By Patricia Inacio, PhD

Weight loss in Parkinson’s disease patients increases the risks for dementia and dependency care, and reduces patients’ life expectancy, according to a new study.

These findings suggest that monitoring weight and timely dietary interventions to counteract weight loss may significantly improve the outcome of Parkinson’s disease patients.

The study, “Early weight loss in parkinsonism predicts poor outcomes: Evidence from an incident cohort study,” was published in the journal Neurology.

Researchers at the University of Aberdeen in Scotland followed 515 participants – 187 with Parkinson’s disease, 88 with the so-called atypical parkinsonism, and 240 controls – for a median of five years. During this period they registered patients’ weight and evaluated how weight variations influenced disease outcomes.

Individuals with atypical parkinsonism are characterized by some of the signs and symptoms of Parkinson’s disease – such as tremor, slowness, and walking problems – without having a Parkinson’s disease diagnosis.

“Weight loss is a common problem in Parkinson’s but it wasn’t clear before we did this how common it was, mainly because of biases in previous studies, or what the consequences were of weight loss. Our hypothesis was that people who are losing weight were going to have adverse outcomes,” Dr. Angus Macleod, the study’s lead author, said in a press release.

The results showed that patients with Parkinson’s disease and parkinsonism have, from early on, lower body weights compared to those without the disease, or controls. Further analysis also showed that weight loss occurring within one year of diagnosis was associated with a higher risk of dependency (patients are no longer able to perform daily activities), dementia, and death.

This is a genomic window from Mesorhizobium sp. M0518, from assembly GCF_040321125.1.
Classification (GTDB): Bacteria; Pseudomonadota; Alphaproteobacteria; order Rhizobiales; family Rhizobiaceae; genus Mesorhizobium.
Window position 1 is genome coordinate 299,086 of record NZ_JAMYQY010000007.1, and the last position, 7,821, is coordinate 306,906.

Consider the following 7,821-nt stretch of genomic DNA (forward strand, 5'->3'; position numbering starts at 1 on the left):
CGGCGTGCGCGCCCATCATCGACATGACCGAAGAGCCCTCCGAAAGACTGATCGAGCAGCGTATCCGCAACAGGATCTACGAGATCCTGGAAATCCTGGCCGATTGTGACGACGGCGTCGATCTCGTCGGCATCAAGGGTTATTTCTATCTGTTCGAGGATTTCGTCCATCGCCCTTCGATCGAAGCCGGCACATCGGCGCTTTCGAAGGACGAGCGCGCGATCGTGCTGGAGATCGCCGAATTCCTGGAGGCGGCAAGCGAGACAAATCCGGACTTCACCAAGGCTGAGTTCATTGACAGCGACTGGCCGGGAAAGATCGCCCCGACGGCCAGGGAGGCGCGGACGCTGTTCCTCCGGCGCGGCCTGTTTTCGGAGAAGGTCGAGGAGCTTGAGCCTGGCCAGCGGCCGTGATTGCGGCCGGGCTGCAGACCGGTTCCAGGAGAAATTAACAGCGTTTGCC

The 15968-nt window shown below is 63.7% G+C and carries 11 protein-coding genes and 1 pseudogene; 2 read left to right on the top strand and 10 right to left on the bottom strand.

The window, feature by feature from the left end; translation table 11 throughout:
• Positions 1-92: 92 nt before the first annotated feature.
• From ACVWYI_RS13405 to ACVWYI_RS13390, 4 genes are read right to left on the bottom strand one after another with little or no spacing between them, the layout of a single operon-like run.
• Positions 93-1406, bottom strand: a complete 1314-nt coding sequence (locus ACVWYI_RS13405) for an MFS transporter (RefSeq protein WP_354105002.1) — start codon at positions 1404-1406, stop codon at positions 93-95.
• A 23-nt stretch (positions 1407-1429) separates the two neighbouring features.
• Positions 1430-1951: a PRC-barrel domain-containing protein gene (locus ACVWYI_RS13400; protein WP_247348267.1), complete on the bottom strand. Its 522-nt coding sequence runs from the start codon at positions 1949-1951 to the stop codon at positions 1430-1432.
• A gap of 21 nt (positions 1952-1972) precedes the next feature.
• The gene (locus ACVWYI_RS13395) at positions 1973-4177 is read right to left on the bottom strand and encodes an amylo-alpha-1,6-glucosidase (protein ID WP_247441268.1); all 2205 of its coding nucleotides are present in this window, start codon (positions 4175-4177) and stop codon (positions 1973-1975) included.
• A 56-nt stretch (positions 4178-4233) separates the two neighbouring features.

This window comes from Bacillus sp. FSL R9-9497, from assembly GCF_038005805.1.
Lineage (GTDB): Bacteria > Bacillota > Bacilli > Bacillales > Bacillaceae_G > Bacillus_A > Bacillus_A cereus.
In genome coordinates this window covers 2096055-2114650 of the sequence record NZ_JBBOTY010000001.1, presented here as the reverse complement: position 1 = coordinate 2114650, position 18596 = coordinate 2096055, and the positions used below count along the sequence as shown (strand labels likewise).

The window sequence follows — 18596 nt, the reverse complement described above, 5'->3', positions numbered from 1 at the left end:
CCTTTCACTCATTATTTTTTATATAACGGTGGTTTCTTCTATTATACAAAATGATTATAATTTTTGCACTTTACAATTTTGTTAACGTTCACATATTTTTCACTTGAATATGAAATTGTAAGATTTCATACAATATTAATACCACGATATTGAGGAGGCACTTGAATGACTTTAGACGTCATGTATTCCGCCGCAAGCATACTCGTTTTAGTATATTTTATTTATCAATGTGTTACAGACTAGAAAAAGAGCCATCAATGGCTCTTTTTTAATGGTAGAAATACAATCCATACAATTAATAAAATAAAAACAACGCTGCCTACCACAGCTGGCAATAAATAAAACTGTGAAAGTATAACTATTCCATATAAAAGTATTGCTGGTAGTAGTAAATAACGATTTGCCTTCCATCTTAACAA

“Our finding that those who lose weight have poorer outcomes is important because reversing weight loss may therefore improve outcomes,” Macleod said. “Therefore, it is vital that further research investigate whether e.g. high calorie diets will improve outcomes in people with Parkinson’s who lose weight.”

“While other studies have demonstrated that weight loss is common in Parkinson’s, this is the first to consider the impact this symptom may have,” said Prof. David Dexter, deputy director of research at Parkinson’s UK, a charity that contributed funding for the research.

“It has yet to be determined whether this quicker progression can be corrected by supplementation with a high calorie diet, however this could be a key potential development,” Dexter added.

The post Weight Loss Linked to Worse Outcomes in Parkinson’s Patients, Study Shows appeared first on Parkinson’s News Today.

Source:: Parkinson’s Today

It Doesn’t Matter What Exercise as Long as You’re Exercising

By Sherri Woodbridge

Several years ago, when I was diagnosed with young onset PD, it seemed the rage in beneficial exercise for people with Parkinson’s disease was bicycling. A few years later, the craze seemed to turn to dance. Now it seems as though boxing could be the in thing. As the others appear to come and go in cycles, one form of exercise that appears to remain consistent and advantageous is tai chi.

The question is, what exercise is best? I think the simple answer is whatever feels best and whatever you enjoy. None of it is bad for you and the most important thing is just to be doing something.